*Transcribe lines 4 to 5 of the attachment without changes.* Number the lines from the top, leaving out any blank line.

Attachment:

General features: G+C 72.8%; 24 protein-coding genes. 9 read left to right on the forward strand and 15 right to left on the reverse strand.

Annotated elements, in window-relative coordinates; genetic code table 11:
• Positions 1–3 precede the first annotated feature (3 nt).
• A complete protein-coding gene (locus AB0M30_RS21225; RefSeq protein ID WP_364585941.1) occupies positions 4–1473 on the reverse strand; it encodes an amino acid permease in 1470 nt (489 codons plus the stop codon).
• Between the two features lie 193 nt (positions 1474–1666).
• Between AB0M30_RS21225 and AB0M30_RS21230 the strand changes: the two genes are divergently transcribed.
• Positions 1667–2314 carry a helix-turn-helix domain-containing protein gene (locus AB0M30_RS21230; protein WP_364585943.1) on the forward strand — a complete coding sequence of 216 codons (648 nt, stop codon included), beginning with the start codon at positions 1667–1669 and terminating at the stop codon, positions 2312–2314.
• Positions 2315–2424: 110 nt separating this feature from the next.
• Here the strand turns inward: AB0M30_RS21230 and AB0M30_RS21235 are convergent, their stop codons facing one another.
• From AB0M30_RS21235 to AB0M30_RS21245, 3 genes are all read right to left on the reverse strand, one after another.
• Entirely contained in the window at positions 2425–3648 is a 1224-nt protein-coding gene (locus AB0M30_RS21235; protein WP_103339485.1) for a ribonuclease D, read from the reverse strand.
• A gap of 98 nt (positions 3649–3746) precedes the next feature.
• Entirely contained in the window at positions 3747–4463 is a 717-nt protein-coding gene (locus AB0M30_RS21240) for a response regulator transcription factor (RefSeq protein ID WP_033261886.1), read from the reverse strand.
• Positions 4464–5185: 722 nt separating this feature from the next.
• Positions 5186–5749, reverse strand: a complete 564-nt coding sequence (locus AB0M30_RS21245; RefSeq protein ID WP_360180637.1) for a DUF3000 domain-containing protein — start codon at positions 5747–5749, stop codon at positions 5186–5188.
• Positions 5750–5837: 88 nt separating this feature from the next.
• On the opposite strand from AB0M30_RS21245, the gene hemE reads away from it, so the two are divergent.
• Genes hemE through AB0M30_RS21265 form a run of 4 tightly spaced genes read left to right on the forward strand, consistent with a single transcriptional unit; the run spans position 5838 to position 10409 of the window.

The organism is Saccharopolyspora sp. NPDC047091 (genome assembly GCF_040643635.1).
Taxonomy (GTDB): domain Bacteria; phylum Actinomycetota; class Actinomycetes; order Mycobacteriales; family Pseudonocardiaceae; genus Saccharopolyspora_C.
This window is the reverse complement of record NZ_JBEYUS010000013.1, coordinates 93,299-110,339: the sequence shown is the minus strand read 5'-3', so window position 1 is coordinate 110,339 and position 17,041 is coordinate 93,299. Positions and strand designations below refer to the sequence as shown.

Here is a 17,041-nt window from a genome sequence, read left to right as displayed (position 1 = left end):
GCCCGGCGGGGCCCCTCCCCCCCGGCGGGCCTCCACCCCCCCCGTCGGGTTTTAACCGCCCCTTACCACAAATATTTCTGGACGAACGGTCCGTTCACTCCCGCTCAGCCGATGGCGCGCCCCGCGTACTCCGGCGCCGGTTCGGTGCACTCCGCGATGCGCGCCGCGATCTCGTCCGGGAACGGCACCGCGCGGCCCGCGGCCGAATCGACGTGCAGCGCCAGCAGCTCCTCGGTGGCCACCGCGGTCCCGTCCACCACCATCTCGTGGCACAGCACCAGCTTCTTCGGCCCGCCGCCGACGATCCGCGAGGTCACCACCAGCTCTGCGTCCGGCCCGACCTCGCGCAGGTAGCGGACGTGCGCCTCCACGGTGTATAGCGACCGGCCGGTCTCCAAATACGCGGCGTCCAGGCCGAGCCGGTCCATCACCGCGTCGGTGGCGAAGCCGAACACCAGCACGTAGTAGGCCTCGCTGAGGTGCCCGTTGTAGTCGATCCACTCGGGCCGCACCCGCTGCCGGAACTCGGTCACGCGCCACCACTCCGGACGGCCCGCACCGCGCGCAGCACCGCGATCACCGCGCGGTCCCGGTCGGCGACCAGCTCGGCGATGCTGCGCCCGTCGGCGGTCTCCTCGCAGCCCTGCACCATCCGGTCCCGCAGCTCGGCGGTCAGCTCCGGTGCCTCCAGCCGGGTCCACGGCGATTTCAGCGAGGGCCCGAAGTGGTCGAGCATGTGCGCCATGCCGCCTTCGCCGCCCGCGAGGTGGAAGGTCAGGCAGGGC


• A complete protein-coding gene (locus AB0M30_RS21225; RefSeq protein ID WP_364585941.1) occupies positions 4–1473 on the reverse strand; it encodes an amino acid permease in 1470 nt (489 codons plus the stop codon).
• Between the two features lie 193 nt (positions 1474–1666).